Turkey has expelled three German journalists, igniting fresh concern over deteriorating press freedom in a country with a history of silencing opposition voices. Two of the journalists left the country on Sunday 10 March, while the third is already in Germany. The reporters were given 10 days to leave the country and, according to the BBC, it is the first time Turkey has formally rejected the accreditation of foreign journalists.
“This is not acceptable to us,” Germany’s Foreign Minister Heiko Maas said of the journalists being stripped of their credentials. “It has nothing to do with our understanding of press freedom,” he told broadcaster ARD.
The three journalists are Thomas Seibert, a reporter at the Tagesspiegel, Jörg Brase, ZDF bureau chief and Halil Gülbeyaz, a NDR TV journalist. They were told by the relevant authorities in Ankara about a week ago that their applications for new press cards had not been approved.
Currently, about a dozen German correspondents and a number of other international journalists are still waiting for their new annual press accreditation more than two months after their old documents expired. Press cards are considered work permits and the basis for issuing residence permits. Media rights activists have criticised the denials and delays of the accreditation as a violation of the freedom of the press.
“We think it’s a strategy to increase the pressure on foreign media. After the government managed to more or less silence the national media, now they’re going after the international media,” Mr Brase told BBC.
Over a hundred media organizations were shut down by President Recep Tayyip Erdogan’s government in the aftermath of the coup attempt, and in April 2018, 13 journalists working for an opposition newspaper called Cumhuriyet were sentenced to prison on terrorism charges.
Turkey remains the world’s worst jailer of journalists, with at least 68 people behind bars in connection with their work as of the end of 2018, according to the Committee to Protect Journalists. The European Federation of Journalists has 162 journalists on its list and the Media and Law Studies Association has 155 names on a list published in October 2018.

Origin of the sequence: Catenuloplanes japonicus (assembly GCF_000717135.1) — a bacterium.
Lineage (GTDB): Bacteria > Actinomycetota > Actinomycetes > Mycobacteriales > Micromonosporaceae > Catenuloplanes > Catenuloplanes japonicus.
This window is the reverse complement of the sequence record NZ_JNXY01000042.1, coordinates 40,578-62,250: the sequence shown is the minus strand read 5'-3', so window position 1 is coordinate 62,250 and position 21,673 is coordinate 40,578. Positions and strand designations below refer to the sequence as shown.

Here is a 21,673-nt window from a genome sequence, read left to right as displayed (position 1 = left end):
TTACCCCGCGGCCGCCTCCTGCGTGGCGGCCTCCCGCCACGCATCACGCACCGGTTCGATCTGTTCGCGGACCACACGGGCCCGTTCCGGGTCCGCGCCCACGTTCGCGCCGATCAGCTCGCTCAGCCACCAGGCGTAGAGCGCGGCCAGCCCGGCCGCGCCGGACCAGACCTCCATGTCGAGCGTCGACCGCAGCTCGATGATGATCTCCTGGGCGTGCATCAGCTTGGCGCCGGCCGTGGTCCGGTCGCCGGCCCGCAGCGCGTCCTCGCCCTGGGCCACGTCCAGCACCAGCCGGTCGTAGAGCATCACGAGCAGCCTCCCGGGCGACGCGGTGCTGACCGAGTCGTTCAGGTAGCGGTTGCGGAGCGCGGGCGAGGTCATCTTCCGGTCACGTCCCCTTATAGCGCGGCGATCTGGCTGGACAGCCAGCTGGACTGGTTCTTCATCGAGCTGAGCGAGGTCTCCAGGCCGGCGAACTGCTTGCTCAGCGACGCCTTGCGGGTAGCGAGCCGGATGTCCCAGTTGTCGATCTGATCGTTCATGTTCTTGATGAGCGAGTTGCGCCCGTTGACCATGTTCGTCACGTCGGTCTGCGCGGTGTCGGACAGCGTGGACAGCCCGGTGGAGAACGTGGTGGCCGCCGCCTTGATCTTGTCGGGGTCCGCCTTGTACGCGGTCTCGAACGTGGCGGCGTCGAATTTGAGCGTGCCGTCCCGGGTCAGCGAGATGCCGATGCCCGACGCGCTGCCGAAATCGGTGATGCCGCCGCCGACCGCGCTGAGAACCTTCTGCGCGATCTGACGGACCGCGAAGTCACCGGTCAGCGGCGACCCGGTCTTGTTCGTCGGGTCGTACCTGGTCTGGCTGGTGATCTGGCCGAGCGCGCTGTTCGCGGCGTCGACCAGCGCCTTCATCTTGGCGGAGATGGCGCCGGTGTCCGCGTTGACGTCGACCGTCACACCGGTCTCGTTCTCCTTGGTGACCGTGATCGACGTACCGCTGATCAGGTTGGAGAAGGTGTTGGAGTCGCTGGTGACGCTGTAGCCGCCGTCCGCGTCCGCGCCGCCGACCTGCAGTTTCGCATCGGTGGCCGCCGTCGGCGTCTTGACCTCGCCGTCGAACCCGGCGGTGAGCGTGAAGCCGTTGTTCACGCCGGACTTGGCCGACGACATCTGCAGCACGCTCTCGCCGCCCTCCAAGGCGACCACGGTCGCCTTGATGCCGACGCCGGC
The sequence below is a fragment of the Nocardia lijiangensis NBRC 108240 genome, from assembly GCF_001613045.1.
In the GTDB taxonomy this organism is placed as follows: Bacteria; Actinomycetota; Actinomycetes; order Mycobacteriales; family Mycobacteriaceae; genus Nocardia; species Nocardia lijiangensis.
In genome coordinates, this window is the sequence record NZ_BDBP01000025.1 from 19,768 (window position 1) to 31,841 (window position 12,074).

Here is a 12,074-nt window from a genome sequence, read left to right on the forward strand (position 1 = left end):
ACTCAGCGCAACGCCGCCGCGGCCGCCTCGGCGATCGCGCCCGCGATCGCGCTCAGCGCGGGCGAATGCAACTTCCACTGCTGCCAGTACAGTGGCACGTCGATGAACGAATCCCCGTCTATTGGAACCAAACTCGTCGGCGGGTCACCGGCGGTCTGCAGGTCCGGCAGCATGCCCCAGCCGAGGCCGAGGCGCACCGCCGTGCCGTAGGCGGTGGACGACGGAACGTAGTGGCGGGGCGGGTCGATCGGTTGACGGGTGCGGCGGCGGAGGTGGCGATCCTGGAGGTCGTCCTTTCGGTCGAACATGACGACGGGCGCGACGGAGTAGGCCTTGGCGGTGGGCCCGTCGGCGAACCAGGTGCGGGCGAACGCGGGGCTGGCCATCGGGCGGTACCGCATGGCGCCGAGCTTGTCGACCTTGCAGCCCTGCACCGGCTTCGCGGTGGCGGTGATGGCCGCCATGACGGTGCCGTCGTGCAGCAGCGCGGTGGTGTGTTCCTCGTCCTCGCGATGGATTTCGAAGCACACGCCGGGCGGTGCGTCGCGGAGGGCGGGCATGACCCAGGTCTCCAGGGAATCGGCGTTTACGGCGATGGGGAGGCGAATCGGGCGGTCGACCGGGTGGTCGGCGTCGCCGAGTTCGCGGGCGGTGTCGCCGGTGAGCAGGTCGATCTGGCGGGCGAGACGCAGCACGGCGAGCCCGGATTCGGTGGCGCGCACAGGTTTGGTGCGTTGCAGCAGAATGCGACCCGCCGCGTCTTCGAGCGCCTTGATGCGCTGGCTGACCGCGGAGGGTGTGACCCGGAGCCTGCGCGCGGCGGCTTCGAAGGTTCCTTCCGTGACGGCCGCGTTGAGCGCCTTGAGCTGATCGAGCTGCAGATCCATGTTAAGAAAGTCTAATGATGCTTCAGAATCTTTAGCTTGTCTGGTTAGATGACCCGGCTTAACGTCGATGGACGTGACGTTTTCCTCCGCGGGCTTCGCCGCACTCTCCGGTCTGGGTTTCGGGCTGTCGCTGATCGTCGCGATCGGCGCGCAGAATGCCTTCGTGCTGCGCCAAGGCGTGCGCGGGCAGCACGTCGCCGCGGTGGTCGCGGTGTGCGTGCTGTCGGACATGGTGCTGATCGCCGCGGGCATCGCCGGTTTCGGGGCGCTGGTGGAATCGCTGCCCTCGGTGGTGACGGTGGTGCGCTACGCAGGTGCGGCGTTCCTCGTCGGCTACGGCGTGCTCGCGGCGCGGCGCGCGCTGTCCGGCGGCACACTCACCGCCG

“You have to emphasise that what’s happening to us is the lap of luxury compared to what happens to our Turkish colleagues,” Mr Siebert said before leaving Turkey. “More than 130 of them are sitting in prison for what they wrote or posted. Jörg and I, we’ll be sitting in a plane.”
Both sides are eager to avoid a severe deterioration in ties with Turkey’s economy in crisis and Germany, home to 3 million people of Turkish origin, reliant on Turkey to help contain a Syrian migrant crisis beyond Europe’s borders.
The relationship between Berlin and Ankara have been strained following the failed 2016 coup and the arrest by Turkish authorities of tens of thousands of people, including Germans.
In February last year, a Turkish court freed German-Turkish journalist Deniz Yücel pending trial after indicting him for alleged security offences – a move that helped ease tensions between the two NATO allies for a period. Yücel became a target of the Turkish government through his critical reporting on sensitive topics, such as the Kurdish issue, the Syrian war and hacked documents.
After his arrest in 2017, Yücel was held without a formal indictment being filed until this February. He was released after a year in prison, 10 months of which were spent in solitary confinement.
However, the German government tightened its travel advice for Turkey this weekend, referring to possible “further action against representatives of the German media and civil society institutions,” according to DW.
Foreign Minister Maas also told the Tagesspiegel: “Without a critical press there is no free democracy. We will keep campaigning for journalists to be able to work without restrictions – in Turkey as elsewhere.”
IOHR has organised several conferences related to press freedom and has supporting the #FreeTurkey campaign: in May 2018, IOHR organised a conference in Sweden on World Press Freedom Day with a focus on the crackdown on media in Turkey and in February 2018, we organised a panel discussion at the Sorbonne University in Paris about the Cumhuriyet journalists.